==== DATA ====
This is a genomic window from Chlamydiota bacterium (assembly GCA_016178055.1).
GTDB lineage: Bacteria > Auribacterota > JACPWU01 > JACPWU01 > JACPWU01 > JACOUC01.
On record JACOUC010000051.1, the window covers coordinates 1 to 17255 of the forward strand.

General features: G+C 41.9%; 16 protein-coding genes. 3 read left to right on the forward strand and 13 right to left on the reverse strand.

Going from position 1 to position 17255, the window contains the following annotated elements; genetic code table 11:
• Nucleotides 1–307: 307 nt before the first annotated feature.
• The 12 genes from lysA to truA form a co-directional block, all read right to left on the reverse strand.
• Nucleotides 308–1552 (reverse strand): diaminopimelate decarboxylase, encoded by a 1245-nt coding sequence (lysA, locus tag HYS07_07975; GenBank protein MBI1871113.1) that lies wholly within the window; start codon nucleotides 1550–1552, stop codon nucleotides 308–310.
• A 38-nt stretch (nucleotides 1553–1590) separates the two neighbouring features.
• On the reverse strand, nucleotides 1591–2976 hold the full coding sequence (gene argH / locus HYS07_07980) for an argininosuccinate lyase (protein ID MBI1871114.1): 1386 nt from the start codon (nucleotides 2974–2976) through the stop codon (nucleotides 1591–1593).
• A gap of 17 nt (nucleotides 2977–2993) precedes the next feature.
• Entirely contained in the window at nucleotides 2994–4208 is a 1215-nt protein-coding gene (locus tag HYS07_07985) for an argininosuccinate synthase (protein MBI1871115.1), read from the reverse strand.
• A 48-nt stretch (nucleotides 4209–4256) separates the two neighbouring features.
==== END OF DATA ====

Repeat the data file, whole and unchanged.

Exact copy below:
This is a genomic window from Chlamydiota bacterium (assembly GCA_016178055.1).
GTDB lineage: Bacteria > Auribacterota > JACPWU01 > JACPWU01 > JACPWU01 > JACOUC01.
On record JACOUC010000051.1, the window covers coordinates 1 to 17255 of the forward strand.

General features: G+C 41.9%; 16 protein-coding genes. 3 read left to right on the forward strand and 13 right to left on the reverse strand.

Going from position 1 to position 17255, the window contains the following annotated elements; genetic code table 11:
• Nucleotides 1–307: 307 nt before the first annotated feature.
• The 12 genes from lysA to truA form a co-directional block, all read right to left on the reverse strand.
• Nucleotides 308–1552 (reverse strand): diaminopimelate decarboxylase, encoded by a 1245-nt coding sequence (lysA, locus tag HYS07_07975; GenBank protein MBI1871113.1) that lies wholly within the window; start codon nucleotides 1550–1552, stop codon nucleotides 308–310.
• A 38-nt stretch (nucleotides 1553–1590) separates the two neighbouring features.
• On the reverse strand, nucleotides 1591–2976 hold the full coding sequence (gene argH / locus HYS07_07980) for an argininosuccinate lyase (protein ID MBI1871114.1): 1386 nt from the start codon (nucleotides 2974–2976) through the stop codon (nucleotides 1591–1593).
• A gap of 17 nt (nucleotides 2977–2993) precedes the next feature.
• Entirely contained in the window at nucleotides 2994–4208 is a 1215-nt protein-coding gene (locus tag HYS07_07985) for an argininosuccinate synthase (protein MBI1871115.1), read from the reverse strand.
• A 48-nt stretch (nucleotides 4209–4256) separates the two neighbouring features.